Interview: Steve Daub of WRPI-FM’s “Stormy Monday Blues”
Story and interview by Wanda Callagy
Photograph by Robin Murray
Steve Daub has been busy in the last few weeks.
Not only did he enjoy some time in New Orleans, he had a birthday and was honored to be a judge at the recent Downtown Albany Business Improvement District’s recent Downtown Albany Blues Music Competition to help determine which bands would perform at the Local Blues Night of this summer’s upcoming Alive at Five concert series. (The winners – Blues Sanctuary and the Tom Healey Band – are slated to perform at Albany’s Riverfront Park at 5pm on Thursday, July 25).
Daub has been an influence in the area for several years, volunteering his Monday nights to promote local musicians on his “Stormy Monday Blues” program heard from 8-10pm on Mondays on college radio station WRPI (91.5 FM) out of Troy. The musicians he has hosted on his program stretch from regional and local artists to visitors to the Albany area, such as Peter Tork and Rory Block.
The radio show has been running for over 10 years now, and Daub says that he got into it quite by accident. A boss’ girlfriend suggested he get involved, simply a music lover. The position grew from being a co-host to running the show weekly with the assistance of audio engineer students who set up and operate the sound system for live performances on the show. With the summer ahead, the students will be gone until the fall, but Daub has plenty of vinyl to play, and though most of the music he plays is focused on the blues, other favorites or new bands are also often presented.
“Community radio is a way to expose people to music they have not heard before,” says Daub. “When I have guests in, I usually go with the flow. They may want to talk about their new music or what they have been doing, and I give them that time. Other than my opening theme song, the show is never the same. I take requests, and play new and old music and often have surprise guests. Local photographer Robin Murray has been to a lot of my programs, and her photos aid in the promotion of different musicians as well as supporting me with my efforts to just get new local music out there.”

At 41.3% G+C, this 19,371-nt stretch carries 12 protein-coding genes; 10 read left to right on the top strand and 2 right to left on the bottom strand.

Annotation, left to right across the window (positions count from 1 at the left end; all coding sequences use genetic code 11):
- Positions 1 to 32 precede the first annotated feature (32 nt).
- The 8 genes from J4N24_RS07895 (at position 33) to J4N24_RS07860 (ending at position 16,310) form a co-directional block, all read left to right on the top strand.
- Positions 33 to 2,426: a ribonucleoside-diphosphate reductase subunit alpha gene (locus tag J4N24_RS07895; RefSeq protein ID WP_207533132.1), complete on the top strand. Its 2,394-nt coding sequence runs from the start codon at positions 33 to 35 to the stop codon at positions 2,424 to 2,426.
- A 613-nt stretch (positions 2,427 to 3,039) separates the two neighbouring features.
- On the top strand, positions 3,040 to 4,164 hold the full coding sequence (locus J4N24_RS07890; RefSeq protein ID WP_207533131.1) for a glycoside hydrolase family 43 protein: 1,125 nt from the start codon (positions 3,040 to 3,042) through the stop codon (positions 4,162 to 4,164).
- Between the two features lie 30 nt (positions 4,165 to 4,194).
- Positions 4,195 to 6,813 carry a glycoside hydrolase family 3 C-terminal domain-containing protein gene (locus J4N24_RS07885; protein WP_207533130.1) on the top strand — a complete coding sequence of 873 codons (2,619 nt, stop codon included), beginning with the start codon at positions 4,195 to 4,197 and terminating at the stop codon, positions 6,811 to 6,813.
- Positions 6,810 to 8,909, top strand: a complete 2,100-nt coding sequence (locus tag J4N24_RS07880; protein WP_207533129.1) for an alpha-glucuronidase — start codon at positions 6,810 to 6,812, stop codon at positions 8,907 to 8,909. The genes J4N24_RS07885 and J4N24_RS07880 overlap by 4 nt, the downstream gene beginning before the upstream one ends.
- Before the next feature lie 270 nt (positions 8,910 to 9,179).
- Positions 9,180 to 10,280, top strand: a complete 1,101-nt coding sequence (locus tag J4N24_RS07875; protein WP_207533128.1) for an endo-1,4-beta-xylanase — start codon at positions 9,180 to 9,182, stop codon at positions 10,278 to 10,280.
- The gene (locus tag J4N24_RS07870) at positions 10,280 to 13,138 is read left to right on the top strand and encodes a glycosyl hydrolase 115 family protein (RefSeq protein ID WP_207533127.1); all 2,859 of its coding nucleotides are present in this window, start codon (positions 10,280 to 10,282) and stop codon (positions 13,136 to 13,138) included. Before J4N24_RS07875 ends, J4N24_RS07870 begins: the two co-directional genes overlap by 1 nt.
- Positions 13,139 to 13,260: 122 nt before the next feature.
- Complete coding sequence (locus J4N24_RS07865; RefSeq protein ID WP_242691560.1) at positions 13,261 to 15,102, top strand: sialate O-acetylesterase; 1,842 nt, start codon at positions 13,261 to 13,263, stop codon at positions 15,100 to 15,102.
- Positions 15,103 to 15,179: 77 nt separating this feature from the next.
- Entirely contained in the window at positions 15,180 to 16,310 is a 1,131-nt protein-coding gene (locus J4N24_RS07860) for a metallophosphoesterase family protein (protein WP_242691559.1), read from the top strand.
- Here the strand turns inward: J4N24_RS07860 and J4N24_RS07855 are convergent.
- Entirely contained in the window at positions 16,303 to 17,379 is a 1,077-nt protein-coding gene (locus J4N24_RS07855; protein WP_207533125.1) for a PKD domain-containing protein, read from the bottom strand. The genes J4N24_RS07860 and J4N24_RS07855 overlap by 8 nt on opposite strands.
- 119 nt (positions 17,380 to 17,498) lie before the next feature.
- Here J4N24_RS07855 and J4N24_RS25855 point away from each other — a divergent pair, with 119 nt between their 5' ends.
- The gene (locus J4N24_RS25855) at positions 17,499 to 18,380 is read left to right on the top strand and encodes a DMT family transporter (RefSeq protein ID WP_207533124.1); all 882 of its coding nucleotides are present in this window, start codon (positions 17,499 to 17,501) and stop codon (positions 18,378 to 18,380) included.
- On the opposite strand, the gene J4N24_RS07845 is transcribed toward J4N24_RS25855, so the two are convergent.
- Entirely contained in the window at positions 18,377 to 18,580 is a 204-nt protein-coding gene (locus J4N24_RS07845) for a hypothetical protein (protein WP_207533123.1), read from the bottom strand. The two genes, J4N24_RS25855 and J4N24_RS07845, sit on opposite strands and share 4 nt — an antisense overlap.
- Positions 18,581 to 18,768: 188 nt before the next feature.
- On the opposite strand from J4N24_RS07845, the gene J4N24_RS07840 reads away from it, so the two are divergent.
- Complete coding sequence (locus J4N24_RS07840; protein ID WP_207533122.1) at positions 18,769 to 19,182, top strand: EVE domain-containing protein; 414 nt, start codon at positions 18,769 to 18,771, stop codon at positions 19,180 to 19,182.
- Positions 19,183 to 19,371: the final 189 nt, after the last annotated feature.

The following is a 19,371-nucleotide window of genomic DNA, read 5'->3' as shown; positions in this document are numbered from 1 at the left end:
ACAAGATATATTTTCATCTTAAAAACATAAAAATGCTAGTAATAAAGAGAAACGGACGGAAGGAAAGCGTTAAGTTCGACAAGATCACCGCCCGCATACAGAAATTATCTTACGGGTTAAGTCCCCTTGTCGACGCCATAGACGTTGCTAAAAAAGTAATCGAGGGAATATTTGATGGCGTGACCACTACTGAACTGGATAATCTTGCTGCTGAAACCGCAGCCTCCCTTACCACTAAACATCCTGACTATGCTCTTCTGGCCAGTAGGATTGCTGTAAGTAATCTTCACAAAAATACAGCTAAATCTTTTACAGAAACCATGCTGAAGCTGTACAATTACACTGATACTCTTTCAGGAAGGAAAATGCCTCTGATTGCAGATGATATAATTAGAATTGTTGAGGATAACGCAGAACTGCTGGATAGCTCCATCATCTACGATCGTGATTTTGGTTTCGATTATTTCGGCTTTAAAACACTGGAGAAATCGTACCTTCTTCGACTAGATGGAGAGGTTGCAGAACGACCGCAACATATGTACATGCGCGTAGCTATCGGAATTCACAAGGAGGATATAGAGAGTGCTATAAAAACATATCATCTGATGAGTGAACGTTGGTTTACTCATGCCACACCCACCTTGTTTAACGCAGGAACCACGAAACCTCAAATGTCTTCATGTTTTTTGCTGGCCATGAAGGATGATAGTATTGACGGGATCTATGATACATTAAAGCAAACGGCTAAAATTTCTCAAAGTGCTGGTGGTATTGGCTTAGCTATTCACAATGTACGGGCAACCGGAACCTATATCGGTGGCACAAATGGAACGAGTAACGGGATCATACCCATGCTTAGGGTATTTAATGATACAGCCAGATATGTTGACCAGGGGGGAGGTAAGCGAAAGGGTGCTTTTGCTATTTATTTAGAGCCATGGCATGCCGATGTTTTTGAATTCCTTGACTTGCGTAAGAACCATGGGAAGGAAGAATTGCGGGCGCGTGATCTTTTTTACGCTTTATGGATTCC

Surprisingly, when he himself went to college, Daub had no interest in college radio. Now his Monday evenings are spent on his show, and he enjoys giving away some of the tickets and CDs he receives, as well as just rifling through the music at the station. Last year he was honored to be inducted into the New York State Blues Hall of Fame for his efforts in promoting local blues musicians.
One local band he has had on the show several times is Holly & Evan. He invited them not long after their Memphis experience at the International Blues Competition in January.
Bassist Evan Conway says it has become almost a routine… he and guitarist-vocalist Holly Taormina will often bring another musician with them to play, and each time, it has been someone different.
“It has been kind of a running joke,” Conway adds. “We always bring someone different, and we always have something new we are doing to talk about.
“Our Memphis experience, now looking back at it, has really influenced what we have been doing recently. Holly has written two new songs since, and I think the history of the Memphis area was just so impressive. The Beale Street events that week were overwhelming with all that music everywhere, but as a duo we found folks to be supportive and encouraging in the events themselves. There was so much energy! I could not get over some of the acts – the musicians playing several instruments at once were almost overwhelming. I enjoyed seeing and meeting a banjo player from Canada who left me speechless.”
They included a couple of sight-seeing trips, too, visiting the tape room where Al Green sang “Let’s Get Together” and checking three destinations in their search for Robert Johnson’s true burial site. Conway can tell that story better than anyone, and if asked, one should be prepared to get goose bumps. Strolling the side streets and looking at the neighborhoods where so much of their favorite music originated will continue to influence their music in the days ahead.
“Steve Daub is a great guy, and we always look forward to another opportunity to be on his program,” adds Conway. “He does so much in promoting local music.”
Other recent visitors to “Stormy Monday Blues” include George Fletcher, George Kilby and Jimmy Wolf.
“I enjoy it,” says Daub, summing it all up. “I have a large collection of music myself, but at the station there is so much more that I can find to play. The experience has exposed me to all kinds of music, and I just tell folks to tune in for a listen. They may like or not like what I play, but they’ll probably be exposed to something new that they wouldn’t otherwise get a chance to hear. It is amazing, the local talent we have right here.”